Sample size.

The goal of this study was to confirm the estimated PE of azithromycin of 85% with sufficient precision to rule out a PE < 50%. Based on historical data, the 20-week malaria attack rate was estimated to be 30% for P. vivax and 30% for P. falciparum. To increase the robustness of the study, sample size calculations were based upon a projected attack rate of 15%. Assuming a PE ≥ 85% (and enough precision to rule out a PE < 50%), a 15% attack rate in the placebo group, and an 80% study power (given α = 5%, one-sided), the minimum total sample size required was 300. To compensate for anticipated dropouts, it was planned to enroll additional replacement volunteers to maintain 300 volunteers on study. Unequal 2:1 allocation (azithromycin:placebo), with more volunteers assigned to the group expected to have fewer events (parasitemias) was used to reduce the total required sample size to achieve the target power (80%).13,14

Randomization, allocation, and concealment.

Blocked randomization (computer generated) was used to provide 1:1 allocation for groups with ≤ 4 volunteers (block size 2) and 2:1 for groups with ≥ 5 (block size 6). Randomization occurred 24–48 hours before completing blood-stage antimalarial treatment, according to date of randomization and site location. At the time of randomization, investigators ranked volunteers by age and entered them sequentially into one of four master randomization lists stratified by sex and group size (≤ 4, ≥ 5). This plan allowed for continuing enrollment at multiple sites within the study area stratified by sex, balanced with respect to age, and increased the chance that both arms were allocated within smaller groups (defined by randomization date and site location).

Volunteers and trial personnel were unaware of study group assignment and the double-blind was maintained throughout the study until completion and the database was locked. The randomization list was prepared by the study statistician (DBT) who was not directly involved with the study and who also maintained the code linking each volunteer to assigned treatment.

Data management and statistical methods.

Volunteer data were entered at time of collection onto source documents and then case report forms (CRFs). After review for accuracy and completeness by an investigator, CRFs were entered twice into a database for comparison. Database discrepancies were visually checked against source documents and verified. The interventions were then unblinded and the data were analyzed using StatExact version 4.01 for Windows (Cytel Software Company, Cambridge, MA) and Minitab version 14 (Minitab, Inc., State College, PA).

The protocol specified a maximum duration of daily study drug administration of 20 weeks, but no minimum. All randomized volunteers who received study drug and completed the initial weekly questionnaire and blood smear were included for AE and efficacy (intent-to-treat) analysis, respectively. All randomized volunteers who received study drug and remained in the study for completion of the one-month interim clinical laboratories were included for the analysis of safety.

The primary efficacy endpoint was the occurrence of a first instance of P. falciparum or P. vivax parasitemia during study drug administration. Follow-up time was measured from the first dose of study drug (day 0) to the date of drug failure (parasitemia), withdrawal from the study (physician or volunteer initiated), or termination of dosing (maximum of 20 weeks).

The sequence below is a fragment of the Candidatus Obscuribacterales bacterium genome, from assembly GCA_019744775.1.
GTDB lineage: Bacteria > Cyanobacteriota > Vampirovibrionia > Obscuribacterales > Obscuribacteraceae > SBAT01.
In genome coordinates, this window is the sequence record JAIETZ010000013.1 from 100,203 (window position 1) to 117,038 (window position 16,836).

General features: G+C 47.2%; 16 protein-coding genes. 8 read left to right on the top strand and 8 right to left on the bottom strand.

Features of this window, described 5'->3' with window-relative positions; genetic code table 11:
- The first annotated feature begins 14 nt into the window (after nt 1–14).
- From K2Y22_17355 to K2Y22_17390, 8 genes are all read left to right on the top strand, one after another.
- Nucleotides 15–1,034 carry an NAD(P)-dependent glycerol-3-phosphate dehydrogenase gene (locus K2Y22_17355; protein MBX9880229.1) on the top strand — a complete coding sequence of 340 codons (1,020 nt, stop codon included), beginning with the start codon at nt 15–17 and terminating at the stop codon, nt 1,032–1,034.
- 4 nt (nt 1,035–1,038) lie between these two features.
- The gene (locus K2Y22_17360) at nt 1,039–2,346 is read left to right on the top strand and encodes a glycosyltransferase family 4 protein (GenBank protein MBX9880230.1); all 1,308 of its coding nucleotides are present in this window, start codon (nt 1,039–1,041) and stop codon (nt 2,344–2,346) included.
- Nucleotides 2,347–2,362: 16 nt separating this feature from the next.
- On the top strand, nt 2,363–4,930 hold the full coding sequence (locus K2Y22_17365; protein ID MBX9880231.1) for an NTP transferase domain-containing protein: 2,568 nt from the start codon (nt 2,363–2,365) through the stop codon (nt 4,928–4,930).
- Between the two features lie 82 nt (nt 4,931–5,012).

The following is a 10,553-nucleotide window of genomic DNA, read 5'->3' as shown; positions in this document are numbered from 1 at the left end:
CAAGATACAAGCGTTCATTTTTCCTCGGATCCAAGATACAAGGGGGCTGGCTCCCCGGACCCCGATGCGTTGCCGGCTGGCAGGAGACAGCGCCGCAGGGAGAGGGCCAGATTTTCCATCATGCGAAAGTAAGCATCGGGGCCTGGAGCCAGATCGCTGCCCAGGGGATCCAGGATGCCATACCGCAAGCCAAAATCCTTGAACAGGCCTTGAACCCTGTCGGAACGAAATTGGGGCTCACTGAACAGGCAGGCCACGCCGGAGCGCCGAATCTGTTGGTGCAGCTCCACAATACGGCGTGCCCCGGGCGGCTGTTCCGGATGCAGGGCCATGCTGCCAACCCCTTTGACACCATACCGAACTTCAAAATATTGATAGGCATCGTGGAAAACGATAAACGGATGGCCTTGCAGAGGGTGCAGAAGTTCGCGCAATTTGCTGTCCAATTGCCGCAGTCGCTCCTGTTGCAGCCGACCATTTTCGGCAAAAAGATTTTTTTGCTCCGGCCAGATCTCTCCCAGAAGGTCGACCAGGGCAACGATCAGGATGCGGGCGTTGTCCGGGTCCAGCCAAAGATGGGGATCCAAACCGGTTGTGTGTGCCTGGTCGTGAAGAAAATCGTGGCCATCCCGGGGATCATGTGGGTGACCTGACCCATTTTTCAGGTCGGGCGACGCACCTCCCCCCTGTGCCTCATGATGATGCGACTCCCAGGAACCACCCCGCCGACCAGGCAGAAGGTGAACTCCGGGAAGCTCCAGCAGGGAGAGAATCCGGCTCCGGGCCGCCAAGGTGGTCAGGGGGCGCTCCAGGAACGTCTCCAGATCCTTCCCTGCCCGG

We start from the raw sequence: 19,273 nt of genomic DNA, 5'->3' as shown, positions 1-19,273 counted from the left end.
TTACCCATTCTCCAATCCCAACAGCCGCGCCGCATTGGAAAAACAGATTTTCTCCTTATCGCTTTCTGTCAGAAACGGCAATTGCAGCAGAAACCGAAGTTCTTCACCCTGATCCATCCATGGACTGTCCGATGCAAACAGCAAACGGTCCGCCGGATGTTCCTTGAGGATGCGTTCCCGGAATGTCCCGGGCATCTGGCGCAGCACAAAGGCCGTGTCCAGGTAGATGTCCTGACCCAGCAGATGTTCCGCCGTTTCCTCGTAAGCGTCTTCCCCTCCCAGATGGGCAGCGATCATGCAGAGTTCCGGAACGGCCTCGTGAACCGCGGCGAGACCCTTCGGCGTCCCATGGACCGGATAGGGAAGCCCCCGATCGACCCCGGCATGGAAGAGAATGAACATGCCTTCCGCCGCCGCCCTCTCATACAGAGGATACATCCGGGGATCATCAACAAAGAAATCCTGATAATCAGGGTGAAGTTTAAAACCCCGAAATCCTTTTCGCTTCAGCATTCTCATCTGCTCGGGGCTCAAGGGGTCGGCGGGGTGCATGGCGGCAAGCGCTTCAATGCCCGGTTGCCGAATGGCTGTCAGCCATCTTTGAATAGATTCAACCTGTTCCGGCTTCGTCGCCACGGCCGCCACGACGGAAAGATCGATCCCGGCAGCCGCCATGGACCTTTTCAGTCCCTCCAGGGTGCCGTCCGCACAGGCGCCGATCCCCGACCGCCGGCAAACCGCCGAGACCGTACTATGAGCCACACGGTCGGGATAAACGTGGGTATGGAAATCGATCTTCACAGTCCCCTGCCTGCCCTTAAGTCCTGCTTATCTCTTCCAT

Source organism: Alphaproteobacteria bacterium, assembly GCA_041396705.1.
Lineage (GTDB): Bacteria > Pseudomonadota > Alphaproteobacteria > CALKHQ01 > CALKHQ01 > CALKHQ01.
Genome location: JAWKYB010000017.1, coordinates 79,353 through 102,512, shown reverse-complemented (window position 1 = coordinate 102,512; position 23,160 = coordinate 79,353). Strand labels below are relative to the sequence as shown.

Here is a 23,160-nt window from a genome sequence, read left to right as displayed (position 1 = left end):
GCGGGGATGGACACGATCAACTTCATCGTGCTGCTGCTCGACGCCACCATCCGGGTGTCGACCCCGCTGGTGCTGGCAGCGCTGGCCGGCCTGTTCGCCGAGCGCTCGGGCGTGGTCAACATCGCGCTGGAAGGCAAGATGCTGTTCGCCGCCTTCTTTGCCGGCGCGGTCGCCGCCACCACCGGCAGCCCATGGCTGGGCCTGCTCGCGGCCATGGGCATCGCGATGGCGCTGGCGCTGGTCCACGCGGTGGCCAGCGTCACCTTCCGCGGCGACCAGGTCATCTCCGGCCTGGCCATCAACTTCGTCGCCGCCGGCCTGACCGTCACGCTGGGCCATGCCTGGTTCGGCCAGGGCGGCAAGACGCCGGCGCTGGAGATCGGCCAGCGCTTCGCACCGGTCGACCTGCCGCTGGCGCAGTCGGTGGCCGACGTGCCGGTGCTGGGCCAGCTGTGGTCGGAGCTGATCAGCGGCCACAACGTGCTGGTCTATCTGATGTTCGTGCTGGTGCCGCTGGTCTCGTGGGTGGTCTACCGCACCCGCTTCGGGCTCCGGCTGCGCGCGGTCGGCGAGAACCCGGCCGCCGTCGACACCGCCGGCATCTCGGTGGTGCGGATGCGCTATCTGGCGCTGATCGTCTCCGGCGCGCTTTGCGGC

Crude attack rates (cases/number randomized) and incidence (density) rates (cases/follow-up time) were calculated based on the number of first instances of either P. falciparum or P. vivax or any parasitemia. The PE (azithromycin relative to placebo) was calculated both as the percentage reduction in attack rates (risk ratio) and incidence rates (rate ratio). The corresponding CIs for PE were calculated using the method of Koopman15 (risk ratio) and the exact conditional method based on the ratio of two Poisson variables (rate ratio)16 Cumulative incidence curves (Kaplan-Meier) were compared using the log rank test. Proportions were compared using Fisher’s exact test.17 All reported CIs are 95%, and all P values are two-sided.

Hematology and biochemistry laboratory values were recorded during a pre-study screening, after one month of dosing, and at the completion of dosing. Group treatment means were computed and compared within and across the two treatment groups using analysis of variance and t-tests (paired or unpaired, as appropriate), respectively. The AEs were summarized by study group as proportion of the number of events/number of reporting days (expressed in percentage) and as the percentage of persons having at least one reported AE episode during the periods of daily medication and the four-week post-dosing follow-up. To avoid confounding study drug-related AEs with malaria-related AEs during daily dosing, AEs reported on the date of malaria diagnosis and one week later were excluded. Likewise, during the four-week post-dosing period, all AEs at and after the time of malaria diagnosis were excluded. Statistical comparisons (P values) of AEs (and laboratory values) were not adjusted for multiple comparisons. The study was not designed to reliably estimate rates of low incidence or have sufficient power to detect small differences between the two groups.

RESULTS

Recruitment, randomization, and withdrawals.

Enrollment started in May 1996 and continued through September, one month before the end of daily double-blind dosing. Figure 1A shows that of 378 volunteers who gave informed consent and were screened for enrollment eligibility, 86 were excluded, 292 were randomized, and 276 received ≥ 1 dose of study drug (179 azithromycin and 97 placebo). Unexpected local civil disturbances led to abrupt migrations, decreasing the expected enrollment and participation. Seven volunteers who received ≥ 1 dose of study drug withdrew and then were re-enrolled to the same double-blind medication code when they returned to the study site. Both enrollments were included in all analyses.